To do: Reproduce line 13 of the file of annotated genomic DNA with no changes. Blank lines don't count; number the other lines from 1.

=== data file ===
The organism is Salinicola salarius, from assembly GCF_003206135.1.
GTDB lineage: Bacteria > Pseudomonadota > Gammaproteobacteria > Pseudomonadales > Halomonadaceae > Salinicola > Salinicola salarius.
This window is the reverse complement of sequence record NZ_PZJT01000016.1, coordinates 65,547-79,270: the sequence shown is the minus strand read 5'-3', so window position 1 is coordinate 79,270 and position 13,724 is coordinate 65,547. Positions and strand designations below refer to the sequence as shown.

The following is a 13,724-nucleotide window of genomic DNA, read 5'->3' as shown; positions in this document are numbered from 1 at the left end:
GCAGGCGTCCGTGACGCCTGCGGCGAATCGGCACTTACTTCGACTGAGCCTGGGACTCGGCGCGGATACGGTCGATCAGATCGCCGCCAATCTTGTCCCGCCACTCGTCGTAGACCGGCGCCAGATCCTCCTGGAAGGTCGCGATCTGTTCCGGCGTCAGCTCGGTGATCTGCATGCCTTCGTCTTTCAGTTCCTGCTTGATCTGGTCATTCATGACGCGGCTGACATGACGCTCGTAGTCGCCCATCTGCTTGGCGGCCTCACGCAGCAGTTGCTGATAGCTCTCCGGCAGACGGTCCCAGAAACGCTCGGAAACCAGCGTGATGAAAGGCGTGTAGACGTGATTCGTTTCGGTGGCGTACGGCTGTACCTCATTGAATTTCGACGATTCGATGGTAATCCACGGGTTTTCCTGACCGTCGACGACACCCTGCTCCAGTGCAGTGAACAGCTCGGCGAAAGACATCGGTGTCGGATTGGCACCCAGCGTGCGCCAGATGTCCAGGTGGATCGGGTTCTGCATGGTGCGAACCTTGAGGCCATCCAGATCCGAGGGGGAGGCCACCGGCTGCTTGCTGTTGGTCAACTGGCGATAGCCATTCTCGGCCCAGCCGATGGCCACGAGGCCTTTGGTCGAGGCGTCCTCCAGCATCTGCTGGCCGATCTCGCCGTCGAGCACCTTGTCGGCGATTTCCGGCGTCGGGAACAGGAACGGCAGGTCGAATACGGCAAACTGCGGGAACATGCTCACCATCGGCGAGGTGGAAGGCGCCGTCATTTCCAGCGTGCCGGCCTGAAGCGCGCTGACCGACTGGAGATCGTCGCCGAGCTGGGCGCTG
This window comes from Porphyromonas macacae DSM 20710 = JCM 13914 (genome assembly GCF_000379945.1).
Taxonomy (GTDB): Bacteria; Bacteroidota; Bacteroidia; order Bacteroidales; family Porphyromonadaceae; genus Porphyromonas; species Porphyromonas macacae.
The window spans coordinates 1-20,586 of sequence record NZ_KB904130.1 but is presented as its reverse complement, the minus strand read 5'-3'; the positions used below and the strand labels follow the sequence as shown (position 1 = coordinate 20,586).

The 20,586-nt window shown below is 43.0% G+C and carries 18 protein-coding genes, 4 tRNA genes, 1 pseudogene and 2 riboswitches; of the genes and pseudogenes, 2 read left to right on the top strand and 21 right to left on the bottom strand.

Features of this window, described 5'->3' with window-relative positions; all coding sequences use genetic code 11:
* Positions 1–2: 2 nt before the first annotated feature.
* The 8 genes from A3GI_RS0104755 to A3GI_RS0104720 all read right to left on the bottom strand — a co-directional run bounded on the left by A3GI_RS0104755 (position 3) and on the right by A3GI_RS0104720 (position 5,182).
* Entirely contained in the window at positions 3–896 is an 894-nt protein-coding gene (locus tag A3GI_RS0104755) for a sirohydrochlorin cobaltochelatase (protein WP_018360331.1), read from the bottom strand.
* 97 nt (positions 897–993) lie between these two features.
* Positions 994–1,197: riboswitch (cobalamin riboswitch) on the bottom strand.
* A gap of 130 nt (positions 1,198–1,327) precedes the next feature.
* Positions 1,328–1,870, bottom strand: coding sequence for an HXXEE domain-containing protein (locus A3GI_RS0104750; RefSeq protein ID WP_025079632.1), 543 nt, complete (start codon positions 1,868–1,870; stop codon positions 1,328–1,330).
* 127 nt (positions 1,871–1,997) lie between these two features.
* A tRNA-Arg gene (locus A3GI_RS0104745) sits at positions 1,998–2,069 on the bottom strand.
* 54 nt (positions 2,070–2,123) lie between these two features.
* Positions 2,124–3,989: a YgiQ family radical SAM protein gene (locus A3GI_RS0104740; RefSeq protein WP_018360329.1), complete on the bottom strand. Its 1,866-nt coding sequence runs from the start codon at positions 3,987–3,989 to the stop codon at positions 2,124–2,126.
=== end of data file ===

* Entirely contained in the window at positions 3–896 is an 894-nt protein-coding gene (locus tag A3GI_RS0104755) for a sirohydrochlorin cobaltochelatase (protein WP_018360331.1), read from the bottom strand.